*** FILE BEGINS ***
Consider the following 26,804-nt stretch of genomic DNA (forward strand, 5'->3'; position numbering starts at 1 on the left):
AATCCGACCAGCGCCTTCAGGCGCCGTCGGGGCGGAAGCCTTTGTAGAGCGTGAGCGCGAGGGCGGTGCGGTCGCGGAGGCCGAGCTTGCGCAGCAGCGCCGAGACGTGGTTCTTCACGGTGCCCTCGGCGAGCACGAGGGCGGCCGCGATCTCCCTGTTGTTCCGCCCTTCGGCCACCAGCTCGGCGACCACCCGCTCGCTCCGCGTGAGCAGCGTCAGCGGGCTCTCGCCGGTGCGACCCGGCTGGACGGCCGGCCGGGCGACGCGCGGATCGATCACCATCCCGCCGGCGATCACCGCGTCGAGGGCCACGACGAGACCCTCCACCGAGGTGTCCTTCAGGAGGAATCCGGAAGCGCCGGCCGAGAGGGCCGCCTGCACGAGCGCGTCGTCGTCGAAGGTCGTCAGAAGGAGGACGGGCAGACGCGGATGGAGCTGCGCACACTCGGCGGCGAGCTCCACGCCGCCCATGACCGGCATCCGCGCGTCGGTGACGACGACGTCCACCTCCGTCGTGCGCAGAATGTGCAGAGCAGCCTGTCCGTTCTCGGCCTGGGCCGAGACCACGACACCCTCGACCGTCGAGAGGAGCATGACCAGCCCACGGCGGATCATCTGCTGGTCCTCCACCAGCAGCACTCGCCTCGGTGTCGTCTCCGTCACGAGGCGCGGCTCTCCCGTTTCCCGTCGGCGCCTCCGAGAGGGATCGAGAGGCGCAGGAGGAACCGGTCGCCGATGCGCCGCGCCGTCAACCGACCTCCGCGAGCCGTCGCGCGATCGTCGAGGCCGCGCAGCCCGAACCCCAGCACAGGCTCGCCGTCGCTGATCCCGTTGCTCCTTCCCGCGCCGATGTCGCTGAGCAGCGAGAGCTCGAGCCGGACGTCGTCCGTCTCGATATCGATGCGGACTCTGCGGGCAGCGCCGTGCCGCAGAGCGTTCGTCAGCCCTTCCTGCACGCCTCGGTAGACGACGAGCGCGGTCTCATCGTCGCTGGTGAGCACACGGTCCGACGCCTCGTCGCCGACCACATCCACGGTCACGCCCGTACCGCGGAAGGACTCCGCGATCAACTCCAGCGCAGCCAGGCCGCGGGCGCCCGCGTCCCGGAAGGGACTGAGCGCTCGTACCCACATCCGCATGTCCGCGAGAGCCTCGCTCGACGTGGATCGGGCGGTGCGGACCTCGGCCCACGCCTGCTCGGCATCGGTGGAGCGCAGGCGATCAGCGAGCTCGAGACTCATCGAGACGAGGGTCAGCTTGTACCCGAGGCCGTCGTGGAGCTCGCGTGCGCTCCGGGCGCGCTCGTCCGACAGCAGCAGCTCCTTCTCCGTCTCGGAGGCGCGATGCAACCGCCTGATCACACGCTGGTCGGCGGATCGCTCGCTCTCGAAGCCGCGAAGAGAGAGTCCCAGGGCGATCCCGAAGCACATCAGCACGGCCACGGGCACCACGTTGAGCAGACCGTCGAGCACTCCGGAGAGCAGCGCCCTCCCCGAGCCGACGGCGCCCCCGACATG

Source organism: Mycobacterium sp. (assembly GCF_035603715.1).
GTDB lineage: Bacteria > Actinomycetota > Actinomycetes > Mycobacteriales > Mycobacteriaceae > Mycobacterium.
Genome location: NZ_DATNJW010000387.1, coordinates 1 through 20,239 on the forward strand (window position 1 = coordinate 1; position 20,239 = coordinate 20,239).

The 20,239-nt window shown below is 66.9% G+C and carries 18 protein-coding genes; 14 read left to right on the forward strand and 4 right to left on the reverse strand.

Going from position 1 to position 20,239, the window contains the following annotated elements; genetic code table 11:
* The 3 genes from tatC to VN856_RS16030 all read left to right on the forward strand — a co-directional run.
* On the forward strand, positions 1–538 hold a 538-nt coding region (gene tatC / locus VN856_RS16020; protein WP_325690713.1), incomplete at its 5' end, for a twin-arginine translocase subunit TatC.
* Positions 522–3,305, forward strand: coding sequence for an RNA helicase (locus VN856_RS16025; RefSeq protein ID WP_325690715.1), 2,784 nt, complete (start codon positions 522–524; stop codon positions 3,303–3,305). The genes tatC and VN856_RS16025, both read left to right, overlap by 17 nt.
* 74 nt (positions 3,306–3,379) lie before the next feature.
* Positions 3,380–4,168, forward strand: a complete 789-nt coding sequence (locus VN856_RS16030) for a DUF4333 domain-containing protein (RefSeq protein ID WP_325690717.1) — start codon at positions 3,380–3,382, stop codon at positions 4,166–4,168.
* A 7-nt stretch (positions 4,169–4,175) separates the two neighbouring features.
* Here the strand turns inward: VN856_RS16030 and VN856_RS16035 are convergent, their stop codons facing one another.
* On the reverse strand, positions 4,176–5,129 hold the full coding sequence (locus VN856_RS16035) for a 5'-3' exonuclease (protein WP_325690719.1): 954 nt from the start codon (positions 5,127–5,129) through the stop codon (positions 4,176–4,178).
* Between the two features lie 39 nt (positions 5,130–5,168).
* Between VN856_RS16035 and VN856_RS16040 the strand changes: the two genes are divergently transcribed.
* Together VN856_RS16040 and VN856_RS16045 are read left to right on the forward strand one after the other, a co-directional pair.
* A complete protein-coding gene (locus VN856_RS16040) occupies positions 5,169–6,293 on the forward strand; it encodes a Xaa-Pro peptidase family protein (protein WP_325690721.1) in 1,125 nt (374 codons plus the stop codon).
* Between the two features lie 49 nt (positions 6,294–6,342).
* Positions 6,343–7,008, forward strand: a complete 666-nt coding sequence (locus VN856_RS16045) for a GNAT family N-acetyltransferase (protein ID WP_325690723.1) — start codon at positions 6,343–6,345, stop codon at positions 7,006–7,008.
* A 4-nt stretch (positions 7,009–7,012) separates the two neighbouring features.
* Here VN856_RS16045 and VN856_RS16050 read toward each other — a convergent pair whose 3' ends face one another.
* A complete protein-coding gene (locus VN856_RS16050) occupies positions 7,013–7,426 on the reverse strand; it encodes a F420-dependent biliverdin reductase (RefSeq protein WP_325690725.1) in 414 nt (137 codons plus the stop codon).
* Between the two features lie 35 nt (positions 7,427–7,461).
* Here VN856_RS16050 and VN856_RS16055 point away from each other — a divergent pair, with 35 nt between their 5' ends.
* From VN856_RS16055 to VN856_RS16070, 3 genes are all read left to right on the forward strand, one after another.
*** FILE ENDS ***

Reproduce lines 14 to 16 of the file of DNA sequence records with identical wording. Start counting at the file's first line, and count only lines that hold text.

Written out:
* Here the strand turns inward: VN856_RS16030 and VN856_RS16035 are convergent, their stop codons facing one another.
* On the reverse strand, positions 4,176–5,129 hold the full coding sequence (locus VN856_RS16035) for a 5'-3' exonuclease (protein WP_325690719.1): 954 nt from the start codon (positions 5,127–5,129) through the stop codon (positions 4,176–4,178).
* Between the two features lie 39 nt (positions 5,130–5,168).